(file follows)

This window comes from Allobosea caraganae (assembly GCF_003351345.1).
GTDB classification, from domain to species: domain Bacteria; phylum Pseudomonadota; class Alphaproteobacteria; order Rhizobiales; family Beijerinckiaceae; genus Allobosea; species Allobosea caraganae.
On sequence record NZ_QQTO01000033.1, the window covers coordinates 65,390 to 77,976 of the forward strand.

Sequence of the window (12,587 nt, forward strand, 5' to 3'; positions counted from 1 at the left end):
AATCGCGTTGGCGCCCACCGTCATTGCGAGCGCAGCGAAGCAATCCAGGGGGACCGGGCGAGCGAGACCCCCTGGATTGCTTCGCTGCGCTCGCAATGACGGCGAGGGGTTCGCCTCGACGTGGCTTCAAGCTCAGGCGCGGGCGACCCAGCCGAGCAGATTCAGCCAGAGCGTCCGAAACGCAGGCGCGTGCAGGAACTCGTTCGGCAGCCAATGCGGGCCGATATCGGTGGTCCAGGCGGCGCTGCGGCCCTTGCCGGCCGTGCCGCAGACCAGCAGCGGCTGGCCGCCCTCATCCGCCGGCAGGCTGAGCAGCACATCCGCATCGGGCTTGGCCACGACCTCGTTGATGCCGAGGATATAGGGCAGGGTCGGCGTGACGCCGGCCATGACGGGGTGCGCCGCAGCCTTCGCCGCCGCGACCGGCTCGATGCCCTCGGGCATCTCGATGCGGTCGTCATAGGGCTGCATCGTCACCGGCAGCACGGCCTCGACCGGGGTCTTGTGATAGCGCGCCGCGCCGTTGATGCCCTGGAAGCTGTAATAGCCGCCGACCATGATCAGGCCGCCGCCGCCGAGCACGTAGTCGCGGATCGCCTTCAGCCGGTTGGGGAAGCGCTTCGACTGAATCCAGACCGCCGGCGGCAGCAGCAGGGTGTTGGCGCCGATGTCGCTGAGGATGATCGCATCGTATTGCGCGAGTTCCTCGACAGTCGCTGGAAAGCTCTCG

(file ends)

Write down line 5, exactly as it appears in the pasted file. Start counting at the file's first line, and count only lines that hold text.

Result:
AATCGCGTTGGCGCCCACCGTCATTGCGAGCGCAGCGAAGCAATCCAGGGGGACCGGGCGAGCGAGACCCCCTGGATTGCTTCGCTGCGCTCGCAATGACGGCGAGGGGTTCGCCTCGACGTGGCTTCAAGCTCAGGCGCGGGCGACCCAGCCGAGCAGATTCAGCCAGAGCGTCCGAAACGCAGGCGCGTGCAGGAACTCGTTCGGCAGCCAATGCGGGCCGATATCGGTGGTCCAGGCGGCGCTGCGGCCCTTGCCGGCCGTGCCGCAGACCAGCAGCGGCTGGCCGCCCTCATCCGCCGGCAGGCTGAGCAGCACATCCGCATCGGGCTTGGCCACGACCTCGTTGATGCCGAGGATATAGGGCAGGGTCGGCGTGACGCCGGCCATGACGGGGTGCGCCGCAGCCTTCGCCGCCGCGACCGGCTCGATGCCCTCGGGCATCTCGATGCGGTCGTCATAGGGCTGCATCGTCACCGGCAGCACGGCCTCGACCGGGGTCTTGTGATAGCGCGCCGCGCCGTTGATGCCCTGGAAGCTGTAATAGCCGCCGACCATGATCAGGCCGCCGCCGCCGAGCACGTAGTCGCGGATCGCCTTCAGCCGGTTGGGGAAGCGCTTCGACTGAATCCAGACCGCCGGCGGCAGCAGCAGGGTGTTGGCGCCGATGTCGCTGAGGATGATCGCATCGTATTGCGCGAGTTCCTCGACAGTCGCTGGAAAGCTCTCG